Grapevine: A faux pas or a snub?

Lion acknowledged the presence of each as well as of city council members Hagit Moshe and Laura Wharton, who had been a thorn in the side of Lion’s predecessor, Nir Barkat.

MOSHE LION: The 2019 budget is the highest ever for Jerusalem. (photo credit: MARC ISRAEL SELLEM)
MOSHE LION: The 2019 budget is the highest ever for Jerusalem.
(photo credit: MARC ISRAEL SELLEM)
 It was too obvious an oversight to be considered a mistake, even though it was made by a mayor who’s been in office for only two months. The occasion was a tradition perpetuated by a series of Jerusalem mayors – a New Year ecumenical reception at city hall for members of the three great monotheistic faiths.
It’s a tradition that Mayor Moshe Lion pledged to continue, and indeed this week, together with his wife, Stavit, he hosted a large gathering of Jewish, Christian and Muslim religious and lay leaders as well as diplomats.
Lion was the final speaker, following addresses by Mario Bucaro, the ambassador of Guatemala; Muhammad Kiwan, head of the Union of Imams in Israel; Jerusalem Chief Rabbi Aryeh Stern; Greek Patriarch Theophilos III; and Custos of the Holy Land Francesco Patton.
In his opening remarks, Lion acknowledged the presence of each as well as of city council members Hagit Moshe and Laura Wharton, who had been a thorn in the side of Lion’s predecessor, Nir Barkat, but further into his address, Lion lauded all the previous speakers, going to great lengths in describing what they do to promote tolerance and peace. But Theophilos didn’t rate a mention. Several people present were shocked. The common thrust in all the speeches had been peace, togetherness and fraternity. But Lion’s sin of omission appeared to be the antithesis of all that had been said.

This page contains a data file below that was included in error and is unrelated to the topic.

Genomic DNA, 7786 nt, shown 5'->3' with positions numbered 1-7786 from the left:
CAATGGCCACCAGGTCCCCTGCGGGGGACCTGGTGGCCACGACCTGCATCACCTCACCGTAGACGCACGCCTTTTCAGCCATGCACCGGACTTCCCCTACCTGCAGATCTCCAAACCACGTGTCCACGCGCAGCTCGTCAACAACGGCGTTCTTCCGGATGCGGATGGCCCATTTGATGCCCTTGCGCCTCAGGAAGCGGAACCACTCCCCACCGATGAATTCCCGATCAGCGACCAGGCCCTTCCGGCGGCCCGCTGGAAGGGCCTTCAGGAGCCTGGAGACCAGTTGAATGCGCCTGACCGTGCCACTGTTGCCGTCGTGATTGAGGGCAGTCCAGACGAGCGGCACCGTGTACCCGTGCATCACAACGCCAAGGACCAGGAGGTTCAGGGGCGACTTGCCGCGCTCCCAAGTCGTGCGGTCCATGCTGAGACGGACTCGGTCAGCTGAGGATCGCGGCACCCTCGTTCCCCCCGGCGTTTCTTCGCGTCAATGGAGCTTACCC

Asked about it afterward, Lion insisted that he had mentioned Theophilos, then agreed that he’d mentioned him only in passing at the beginning of his speech. He then stated that Theophilos had initially declined to be among the speakers, which is possible, as his name did not appear among those listed on the invitation. But that’s not really an excuse, because prepared speeches can always be amended – especially if they happen to be the last at the event. Prime Minister Benjamin Netanyahu is frequently caught on video while amending the printed copy of his speech, and the mayor could have done the same, especially as moderator Dan Kaner had mentioned Theophilos several times.
■ LAST YEAR, US Ambassador David Friedman was the guest of honor. This year it was Bucaro, who peppered his speech with Hebrew expressions. He said that when he looked around the room, the word that came to mind was “ahdut” – togetherness. “We come without prejudice; we come to a city we can be proud of in our own way, in our different languages and religions,” he said. Declaring that he was proud to be in Jerusalem, Bucaro said: “We are delivering a new legacy, if we all come together like this and celebrate a new beginning....
If we can speak together, we will have shalom.” Bucaro noted that in an earlier era, Guatemala was the first country to open an embassy in Jerusalem, “and now we have come back.”